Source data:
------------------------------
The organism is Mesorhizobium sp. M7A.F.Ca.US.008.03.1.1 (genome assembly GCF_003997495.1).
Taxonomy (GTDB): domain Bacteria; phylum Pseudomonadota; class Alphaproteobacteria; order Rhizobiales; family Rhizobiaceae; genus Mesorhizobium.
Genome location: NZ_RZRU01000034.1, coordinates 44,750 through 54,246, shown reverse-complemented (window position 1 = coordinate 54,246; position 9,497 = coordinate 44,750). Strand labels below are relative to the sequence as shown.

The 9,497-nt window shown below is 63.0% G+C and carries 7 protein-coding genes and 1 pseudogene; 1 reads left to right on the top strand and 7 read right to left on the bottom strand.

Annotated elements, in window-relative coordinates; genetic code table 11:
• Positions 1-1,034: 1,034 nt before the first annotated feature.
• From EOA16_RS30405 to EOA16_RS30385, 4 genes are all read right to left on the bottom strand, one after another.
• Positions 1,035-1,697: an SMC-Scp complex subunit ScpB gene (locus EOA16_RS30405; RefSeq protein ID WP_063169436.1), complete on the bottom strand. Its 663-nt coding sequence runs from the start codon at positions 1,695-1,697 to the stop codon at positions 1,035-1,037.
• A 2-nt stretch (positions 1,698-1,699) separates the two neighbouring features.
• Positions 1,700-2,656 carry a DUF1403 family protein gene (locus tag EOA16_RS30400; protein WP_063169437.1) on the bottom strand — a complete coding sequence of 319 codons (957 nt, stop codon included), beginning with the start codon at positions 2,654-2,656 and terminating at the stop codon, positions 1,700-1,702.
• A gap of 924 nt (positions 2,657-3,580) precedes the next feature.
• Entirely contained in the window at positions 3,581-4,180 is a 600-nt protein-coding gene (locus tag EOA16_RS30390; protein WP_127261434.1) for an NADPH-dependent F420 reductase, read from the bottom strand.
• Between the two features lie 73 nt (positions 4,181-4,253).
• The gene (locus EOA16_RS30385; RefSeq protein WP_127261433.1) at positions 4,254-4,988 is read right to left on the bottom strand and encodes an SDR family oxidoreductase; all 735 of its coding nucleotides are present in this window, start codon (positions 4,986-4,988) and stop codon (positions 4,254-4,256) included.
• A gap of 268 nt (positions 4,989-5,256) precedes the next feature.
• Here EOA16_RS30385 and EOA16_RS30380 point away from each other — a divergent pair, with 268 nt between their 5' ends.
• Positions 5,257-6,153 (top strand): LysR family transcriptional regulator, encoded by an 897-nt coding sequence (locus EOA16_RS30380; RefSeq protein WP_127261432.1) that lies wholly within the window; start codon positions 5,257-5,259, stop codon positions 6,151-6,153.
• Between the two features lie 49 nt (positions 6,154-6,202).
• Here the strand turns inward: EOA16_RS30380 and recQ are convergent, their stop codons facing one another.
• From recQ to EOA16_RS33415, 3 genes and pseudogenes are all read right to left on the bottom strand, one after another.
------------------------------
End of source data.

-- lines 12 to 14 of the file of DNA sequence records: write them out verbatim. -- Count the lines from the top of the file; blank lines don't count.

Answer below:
• Entirely contained in the window at positions 3,581-4,180 is a 600-nt protein-coding gene (locus tag EOA16_RS30390; protein WP_127261434.1) for an NADPH-dependent F420 reductase, read from the bottom strand.
• Between the two features lie 73 nt (positions 4,181-4,253).
• The gene (locus EOA16_RS30385; RefSeq protein WP_127261433.1) at positions 4,254-4,988 is read right to left on the bottom strand and encodes an SDR family oxidoreductase; all 735 of its coding nucleotides are present in this window, start codon (positions 4,986-4,988) and stop codon (positions 4,254-4,256) included.